Britain became rich off the back of colonial expansion and the Industrial Revolution. The city of Birmingham, known as it once was as ‘the workshop of the world’, has a decent claim to being the birthplace of the Industrial Revolution. Manufactured goods produced here made their way across the world to India, Africa and the Americas. In these colonised countries the British used trickery and marshall power to ensure markets were open and subservient to their imports.

Located in the centre of the heart of the British empire, Birmingham was a destination whose growth has always depended on migration from within and beyond the shores of the British isles. This is not a history well told among the British population, however, who are rarely forced to confront the crimes of the past. When they do, it is usually in a context of confected backlashes against ‘right on’ or ‘woke’ politics (see deportation-fantasist and temporary-UK Home Secretary Suella Braverman’s recent expressions of pride in the British Empire.) Such hostility and ignorance thus renders the populace reluctant to imagine the conditions faced by those on the frontlines of climate collapse whose situation is directly connected to the wealth now enjoyed by Brits.

This deeply unequal status-quo has led many to call for forms of redistribution and repair that would alleviate the burden for people on the frontlines, such as those in the Caribbean.

“Calls for reparations which seek solely, or largely, economic redress without challenging imbalances in power structures are too limited to be up to the scale of the tasks required to remake the world.”

Reparations often refers to monetary compensation paid out to individuals due to the historical wrongs suffered by their ancestors, but which reverberate through the generations to this day. It can, and should, go further than money. Calls for reparations meet their limits when they do nothing to undermine the social structures that continue to contribute to inequality in the first place.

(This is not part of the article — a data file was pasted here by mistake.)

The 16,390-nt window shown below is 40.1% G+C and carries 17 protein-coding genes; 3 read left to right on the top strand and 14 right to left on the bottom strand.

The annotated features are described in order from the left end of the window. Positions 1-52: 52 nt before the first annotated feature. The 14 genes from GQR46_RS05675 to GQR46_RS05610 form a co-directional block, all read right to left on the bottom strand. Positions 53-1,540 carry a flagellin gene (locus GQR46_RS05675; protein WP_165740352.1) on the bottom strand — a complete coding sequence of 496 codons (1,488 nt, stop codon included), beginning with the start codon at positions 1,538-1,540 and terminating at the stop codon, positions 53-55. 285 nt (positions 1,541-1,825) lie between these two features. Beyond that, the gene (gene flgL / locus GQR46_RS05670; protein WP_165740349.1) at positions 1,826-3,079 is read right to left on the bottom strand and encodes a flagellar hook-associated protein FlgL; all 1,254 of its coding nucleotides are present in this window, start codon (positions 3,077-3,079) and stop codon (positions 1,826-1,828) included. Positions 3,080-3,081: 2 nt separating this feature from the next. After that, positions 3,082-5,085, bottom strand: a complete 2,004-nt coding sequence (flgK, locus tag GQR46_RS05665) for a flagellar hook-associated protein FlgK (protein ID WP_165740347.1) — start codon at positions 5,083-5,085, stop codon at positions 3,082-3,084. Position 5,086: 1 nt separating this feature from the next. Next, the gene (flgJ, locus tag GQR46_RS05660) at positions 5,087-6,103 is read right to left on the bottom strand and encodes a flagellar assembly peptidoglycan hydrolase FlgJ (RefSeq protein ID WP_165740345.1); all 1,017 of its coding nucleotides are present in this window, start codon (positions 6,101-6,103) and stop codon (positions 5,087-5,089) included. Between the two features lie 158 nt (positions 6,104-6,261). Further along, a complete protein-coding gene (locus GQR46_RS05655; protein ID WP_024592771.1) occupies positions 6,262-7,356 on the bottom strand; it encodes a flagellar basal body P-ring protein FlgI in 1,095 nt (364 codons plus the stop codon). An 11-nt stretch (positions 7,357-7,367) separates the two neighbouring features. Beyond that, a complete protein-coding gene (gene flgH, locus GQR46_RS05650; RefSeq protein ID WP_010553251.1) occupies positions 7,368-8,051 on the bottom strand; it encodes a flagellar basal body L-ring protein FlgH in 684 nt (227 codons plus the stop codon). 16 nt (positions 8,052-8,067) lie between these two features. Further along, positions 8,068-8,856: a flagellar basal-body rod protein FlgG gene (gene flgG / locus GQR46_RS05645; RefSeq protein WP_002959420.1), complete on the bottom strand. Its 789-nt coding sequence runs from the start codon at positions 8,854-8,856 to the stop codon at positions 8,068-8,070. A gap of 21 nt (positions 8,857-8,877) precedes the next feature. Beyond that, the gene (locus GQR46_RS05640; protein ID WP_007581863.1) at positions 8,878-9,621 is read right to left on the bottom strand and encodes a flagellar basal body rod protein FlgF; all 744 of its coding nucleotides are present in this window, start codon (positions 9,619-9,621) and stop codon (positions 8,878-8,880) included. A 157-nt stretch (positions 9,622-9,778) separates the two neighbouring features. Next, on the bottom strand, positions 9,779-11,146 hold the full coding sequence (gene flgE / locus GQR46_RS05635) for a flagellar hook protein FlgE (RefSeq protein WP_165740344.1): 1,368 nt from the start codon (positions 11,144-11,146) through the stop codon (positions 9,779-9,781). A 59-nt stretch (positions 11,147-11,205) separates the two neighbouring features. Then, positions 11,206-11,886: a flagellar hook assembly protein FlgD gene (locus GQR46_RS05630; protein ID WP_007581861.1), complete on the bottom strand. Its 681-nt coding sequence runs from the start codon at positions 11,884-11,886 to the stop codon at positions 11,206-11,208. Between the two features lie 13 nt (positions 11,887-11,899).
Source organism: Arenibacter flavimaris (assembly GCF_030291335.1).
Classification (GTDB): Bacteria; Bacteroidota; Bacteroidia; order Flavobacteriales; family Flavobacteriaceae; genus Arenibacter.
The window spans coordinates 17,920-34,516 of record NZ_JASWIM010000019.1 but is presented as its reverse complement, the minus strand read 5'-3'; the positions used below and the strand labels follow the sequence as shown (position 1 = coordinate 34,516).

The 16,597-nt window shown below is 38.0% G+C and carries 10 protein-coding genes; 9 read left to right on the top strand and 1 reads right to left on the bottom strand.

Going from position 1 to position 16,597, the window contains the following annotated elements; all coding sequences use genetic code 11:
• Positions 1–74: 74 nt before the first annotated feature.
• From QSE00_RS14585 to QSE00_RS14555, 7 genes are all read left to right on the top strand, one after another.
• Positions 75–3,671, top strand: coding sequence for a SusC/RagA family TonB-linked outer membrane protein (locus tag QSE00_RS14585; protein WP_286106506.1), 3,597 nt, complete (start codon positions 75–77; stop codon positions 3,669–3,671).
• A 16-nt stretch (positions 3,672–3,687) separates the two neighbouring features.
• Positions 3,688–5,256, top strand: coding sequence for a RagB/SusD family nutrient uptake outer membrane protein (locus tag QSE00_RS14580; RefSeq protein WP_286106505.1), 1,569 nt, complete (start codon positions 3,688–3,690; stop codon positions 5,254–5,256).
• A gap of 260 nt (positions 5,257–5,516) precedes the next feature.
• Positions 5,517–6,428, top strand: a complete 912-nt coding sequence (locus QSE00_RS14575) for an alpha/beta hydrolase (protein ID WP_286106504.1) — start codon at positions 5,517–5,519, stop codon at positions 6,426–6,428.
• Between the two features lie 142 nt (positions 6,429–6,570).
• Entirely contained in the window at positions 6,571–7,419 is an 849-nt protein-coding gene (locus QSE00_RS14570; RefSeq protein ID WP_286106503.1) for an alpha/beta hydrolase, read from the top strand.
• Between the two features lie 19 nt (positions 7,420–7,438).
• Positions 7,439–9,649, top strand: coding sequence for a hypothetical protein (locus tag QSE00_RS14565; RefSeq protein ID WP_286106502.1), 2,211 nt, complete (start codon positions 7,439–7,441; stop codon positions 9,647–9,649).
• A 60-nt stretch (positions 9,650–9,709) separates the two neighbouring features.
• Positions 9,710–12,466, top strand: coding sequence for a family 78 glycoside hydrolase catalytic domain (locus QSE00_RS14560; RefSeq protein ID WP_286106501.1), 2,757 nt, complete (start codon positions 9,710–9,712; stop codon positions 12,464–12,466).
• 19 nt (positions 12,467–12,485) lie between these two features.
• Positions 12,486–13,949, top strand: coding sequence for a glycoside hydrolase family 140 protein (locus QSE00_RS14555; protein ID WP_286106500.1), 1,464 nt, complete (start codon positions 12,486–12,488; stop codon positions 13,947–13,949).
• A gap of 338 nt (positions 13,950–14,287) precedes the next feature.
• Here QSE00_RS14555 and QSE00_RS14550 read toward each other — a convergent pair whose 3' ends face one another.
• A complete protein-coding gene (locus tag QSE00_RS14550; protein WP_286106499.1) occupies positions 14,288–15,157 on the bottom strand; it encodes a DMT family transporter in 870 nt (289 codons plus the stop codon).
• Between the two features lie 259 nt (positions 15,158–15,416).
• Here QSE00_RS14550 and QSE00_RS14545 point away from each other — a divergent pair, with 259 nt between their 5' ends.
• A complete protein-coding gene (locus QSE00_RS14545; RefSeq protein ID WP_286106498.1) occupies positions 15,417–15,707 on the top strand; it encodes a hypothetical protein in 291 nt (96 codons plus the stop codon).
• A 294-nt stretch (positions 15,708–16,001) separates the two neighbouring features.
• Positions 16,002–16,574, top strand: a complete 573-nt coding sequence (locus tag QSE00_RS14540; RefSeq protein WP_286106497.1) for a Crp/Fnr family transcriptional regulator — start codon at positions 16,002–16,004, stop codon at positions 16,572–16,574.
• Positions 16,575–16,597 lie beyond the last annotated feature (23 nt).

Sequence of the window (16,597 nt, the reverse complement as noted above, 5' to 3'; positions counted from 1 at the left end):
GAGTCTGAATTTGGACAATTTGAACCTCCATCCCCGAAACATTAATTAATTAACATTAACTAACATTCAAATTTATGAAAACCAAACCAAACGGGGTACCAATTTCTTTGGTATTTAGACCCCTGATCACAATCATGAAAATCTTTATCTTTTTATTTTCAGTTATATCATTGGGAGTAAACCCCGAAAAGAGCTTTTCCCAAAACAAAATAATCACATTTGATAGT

Those of us who consider ourselves to be advocates of justice must support calls for repair. Not least because within formal policy-making spaces, such as the United Nations, negotiators working for marginalised countries face a constant battle to keep the issue on the table in the face of efforts by richer countries like Britain to evade responsibility.

Activists and others from the Caribbean region and other frontline communities, along with allies and accomplices based in grassroots movements here in the UK, have been pushing for reparations for decades. Caribbean countries have even brought a formal reparations case to bear against the UK government.

Calls for reparations which seek solely, or largely, economic redress without challenging imbalances in power structures are too limited to be up to the scale of the tasks required to remake the world, however. Instead, we might ask, where does reparative justice end? At what point would we be able to say that we have sufficiently redressed past and present harms? To do so would require a wholesale reorganisation of society along egalitarian lines. To do this would allow people — such as those on the front lines of climate breakdown — to better prepare for its impacts, while at the same time undoing some of the social relationships which caused it in the first place.

The limits of purely monetary-based reparations become clear when looking at the example of Gaston Brown, the Prime Minister of Antigua and Barbuda, who uses the rhetoric of climate justice and reparations in international forums such as the UN. Domestically, however, he is implicated in the problematic ‘shock-doctrine-esq’ privatisation of land in the wake of 2017’s Hurricane Irma, under the guise of post-hurricane recovery. A tale which also implicates Hollywood millionaire-turned-property developer Robert De Nero.

“Any calls for reparations which are merely attempts to secure one-off payments for ‘eligible’ people within the UK are inadequate in the face of centuries of entrenched inequalities of power and wealth.”

Rather than handing money over to (new) elites who might be a tiny bit more accountable than previous imperial overlords, reparations must also mean that power is handed over to the mass of the population in the form of genuinely participatory democracy. Any form of ‘reparations’ that foregoes such efforts is not worth the struggle which would be required to secure it. In the UK, this means that calls for reparations that merely attempt to secure one-off payments for ‘eligible’ people within the UK are inadequate in the face of centuries of entrenched inequalities of power and wealth (see, for instance, the much maligned Windrush ‘Compensation Scheme’).